Apr 17, 2019

Portable Device Invented for Drinking Water Monitoring

Singapore scientists have invented a handheld device for quick monitoring of drinking water quality

In Singapore, scientists have invented a handheld device for quick monitoring of drinking water quality
In Singapore, scientists have invented a handheld device for quick monitoring of drinking water quality.

Scientists from Nanyang Technological University, Singapore (NTU Singapore), developed a portable device to detect levels of heavy metals in drinking water.

According to Phys.org, it involves an organic substance within the circulating human bloodstream, called a chelating agent. The device can detect and bind to heavy metal ions. It prevents the heavy metal ions binding from interacting with other molecules and enzymes in the body, and then marks it for excretion from the body.

Associate Professor Yong Ken-Tye and Professor Tjin Swee Chuan from the School of Electrical and Electronic Engineering at NTU Singapore developed a device that generates test results without needing to bring samples back. This makes the device convenient for on-site water testing, according to Phys.org. The device may also be used for domestic use, such as water filtration systems.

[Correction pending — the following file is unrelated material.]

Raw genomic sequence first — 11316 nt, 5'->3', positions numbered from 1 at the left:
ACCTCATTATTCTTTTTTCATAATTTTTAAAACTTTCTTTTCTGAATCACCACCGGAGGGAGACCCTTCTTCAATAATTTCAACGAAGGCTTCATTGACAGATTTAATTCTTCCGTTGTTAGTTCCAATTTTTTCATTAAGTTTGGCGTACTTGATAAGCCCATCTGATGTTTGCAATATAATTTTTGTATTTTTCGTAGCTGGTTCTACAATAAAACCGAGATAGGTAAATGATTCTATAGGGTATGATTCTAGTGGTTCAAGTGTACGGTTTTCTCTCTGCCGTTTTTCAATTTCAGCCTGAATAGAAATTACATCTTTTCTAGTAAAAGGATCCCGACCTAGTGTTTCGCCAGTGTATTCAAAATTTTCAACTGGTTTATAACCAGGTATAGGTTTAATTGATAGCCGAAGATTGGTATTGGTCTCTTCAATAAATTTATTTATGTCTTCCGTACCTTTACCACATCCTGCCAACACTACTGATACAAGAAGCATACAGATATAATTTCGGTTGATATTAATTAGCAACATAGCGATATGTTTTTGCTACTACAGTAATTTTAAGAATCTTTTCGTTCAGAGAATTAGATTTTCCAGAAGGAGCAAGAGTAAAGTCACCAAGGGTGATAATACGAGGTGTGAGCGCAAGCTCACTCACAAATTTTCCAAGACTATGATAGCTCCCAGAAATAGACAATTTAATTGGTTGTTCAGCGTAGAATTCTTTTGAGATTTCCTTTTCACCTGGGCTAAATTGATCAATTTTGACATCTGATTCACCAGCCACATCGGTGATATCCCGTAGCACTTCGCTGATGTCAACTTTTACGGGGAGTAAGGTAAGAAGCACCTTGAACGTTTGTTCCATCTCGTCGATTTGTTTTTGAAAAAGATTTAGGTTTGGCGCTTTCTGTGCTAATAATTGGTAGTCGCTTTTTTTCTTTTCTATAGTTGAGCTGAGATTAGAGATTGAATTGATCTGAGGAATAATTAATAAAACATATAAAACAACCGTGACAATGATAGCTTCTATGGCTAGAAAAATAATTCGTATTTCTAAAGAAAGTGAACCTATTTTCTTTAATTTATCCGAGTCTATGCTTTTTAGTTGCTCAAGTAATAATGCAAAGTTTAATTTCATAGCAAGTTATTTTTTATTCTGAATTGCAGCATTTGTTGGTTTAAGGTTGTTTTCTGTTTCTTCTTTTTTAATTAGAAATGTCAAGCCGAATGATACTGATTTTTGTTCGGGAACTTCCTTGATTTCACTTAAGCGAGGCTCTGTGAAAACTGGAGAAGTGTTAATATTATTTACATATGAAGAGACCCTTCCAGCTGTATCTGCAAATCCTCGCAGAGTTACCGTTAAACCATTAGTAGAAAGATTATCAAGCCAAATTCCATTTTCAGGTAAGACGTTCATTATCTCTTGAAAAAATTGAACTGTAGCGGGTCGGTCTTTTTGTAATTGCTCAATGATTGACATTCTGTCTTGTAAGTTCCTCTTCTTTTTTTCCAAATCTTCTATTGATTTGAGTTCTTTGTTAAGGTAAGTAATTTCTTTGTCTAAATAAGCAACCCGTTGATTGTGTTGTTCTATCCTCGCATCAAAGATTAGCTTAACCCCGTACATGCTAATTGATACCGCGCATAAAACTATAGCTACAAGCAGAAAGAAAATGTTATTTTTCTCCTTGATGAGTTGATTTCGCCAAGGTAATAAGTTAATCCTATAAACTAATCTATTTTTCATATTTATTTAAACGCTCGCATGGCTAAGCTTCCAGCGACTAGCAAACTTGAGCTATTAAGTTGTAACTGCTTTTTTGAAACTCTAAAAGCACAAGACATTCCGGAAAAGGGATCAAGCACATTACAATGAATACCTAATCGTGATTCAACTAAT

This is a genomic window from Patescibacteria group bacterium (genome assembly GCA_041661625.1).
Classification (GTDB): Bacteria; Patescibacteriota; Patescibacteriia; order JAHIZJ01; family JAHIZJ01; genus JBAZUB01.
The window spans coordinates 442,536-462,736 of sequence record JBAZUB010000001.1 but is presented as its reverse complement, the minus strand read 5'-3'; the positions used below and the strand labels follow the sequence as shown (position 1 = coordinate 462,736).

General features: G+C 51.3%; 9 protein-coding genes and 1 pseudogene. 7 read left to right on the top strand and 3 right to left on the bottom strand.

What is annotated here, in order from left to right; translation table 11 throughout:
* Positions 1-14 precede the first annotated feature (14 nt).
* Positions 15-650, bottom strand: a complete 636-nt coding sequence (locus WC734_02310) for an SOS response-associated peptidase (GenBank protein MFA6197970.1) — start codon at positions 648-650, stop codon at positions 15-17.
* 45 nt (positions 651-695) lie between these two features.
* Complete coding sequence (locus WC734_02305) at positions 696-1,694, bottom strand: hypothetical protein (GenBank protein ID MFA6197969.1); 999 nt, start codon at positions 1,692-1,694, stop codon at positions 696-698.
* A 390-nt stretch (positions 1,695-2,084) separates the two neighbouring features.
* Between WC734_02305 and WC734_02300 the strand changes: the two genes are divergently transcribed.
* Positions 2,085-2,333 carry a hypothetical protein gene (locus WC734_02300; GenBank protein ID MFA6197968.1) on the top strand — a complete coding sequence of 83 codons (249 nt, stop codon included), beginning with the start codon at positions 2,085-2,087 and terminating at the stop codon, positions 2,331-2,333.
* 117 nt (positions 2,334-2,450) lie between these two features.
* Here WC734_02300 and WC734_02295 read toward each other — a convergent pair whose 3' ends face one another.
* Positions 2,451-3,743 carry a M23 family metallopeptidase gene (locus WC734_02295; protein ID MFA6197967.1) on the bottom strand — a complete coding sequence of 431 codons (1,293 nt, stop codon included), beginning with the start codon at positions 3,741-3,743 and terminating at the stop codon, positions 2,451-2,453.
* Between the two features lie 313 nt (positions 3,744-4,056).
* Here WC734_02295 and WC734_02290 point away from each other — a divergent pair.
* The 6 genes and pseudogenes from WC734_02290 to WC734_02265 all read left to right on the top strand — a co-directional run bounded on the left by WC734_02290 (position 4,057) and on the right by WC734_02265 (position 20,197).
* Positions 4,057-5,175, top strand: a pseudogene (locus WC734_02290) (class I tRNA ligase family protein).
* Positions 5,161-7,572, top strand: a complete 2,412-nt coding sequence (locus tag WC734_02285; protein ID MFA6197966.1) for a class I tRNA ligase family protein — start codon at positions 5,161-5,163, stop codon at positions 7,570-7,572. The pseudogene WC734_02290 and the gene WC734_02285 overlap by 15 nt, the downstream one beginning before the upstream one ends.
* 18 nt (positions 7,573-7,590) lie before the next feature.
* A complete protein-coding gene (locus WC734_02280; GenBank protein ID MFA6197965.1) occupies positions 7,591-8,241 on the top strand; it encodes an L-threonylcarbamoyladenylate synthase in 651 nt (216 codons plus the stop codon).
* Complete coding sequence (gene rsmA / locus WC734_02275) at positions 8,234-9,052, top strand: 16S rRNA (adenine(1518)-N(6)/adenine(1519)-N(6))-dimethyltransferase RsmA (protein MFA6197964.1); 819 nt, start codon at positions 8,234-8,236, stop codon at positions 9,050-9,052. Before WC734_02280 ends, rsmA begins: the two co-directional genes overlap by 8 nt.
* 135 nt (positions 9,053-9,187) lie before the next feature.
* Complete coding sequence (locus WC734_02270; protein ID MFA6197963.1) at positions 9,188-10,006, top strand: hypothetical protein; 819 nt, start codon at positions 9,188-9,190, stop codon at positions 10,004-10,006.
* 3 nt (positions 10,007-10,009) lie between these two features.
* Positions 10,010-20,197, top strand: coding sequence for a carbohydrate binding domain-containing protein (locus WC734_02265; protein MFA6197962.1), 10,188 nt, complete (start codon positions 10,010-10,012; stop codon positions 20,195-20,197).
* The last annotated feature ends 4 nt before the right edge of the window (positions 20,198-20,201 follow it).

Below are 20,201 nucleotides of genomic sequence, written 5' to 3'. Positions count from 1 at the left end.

Drinking water quality is mainly monitored in laboratory tests. Heavy metals cannot be identified by color, taste, or odor, unless it is presented at high levels. According to Phys.org, lab tests take at least a day to complete.

According to Phys.org, some portable devices can detect heavy metal contaminants quickly, but may require the additional steps. The sensor for these needs to be used within 30 minutes after exposed to air, because the effectiveness of the sensor can be affected by air, heat, or humidity.

"Other mobile alternatives include those that use metal electrodes such as mercury as a sensing probe, which could introduce heavy metal contaminants back into the environment, and test strips that change color when they come into contact with heavy metals but lead to results that rely on subjective readings of the strip," according to Phys.org.

The NTU invention requires only a few drops of a water sample into a disposable sensor cartridge to detect heavy metals at parts-per-billion precision.

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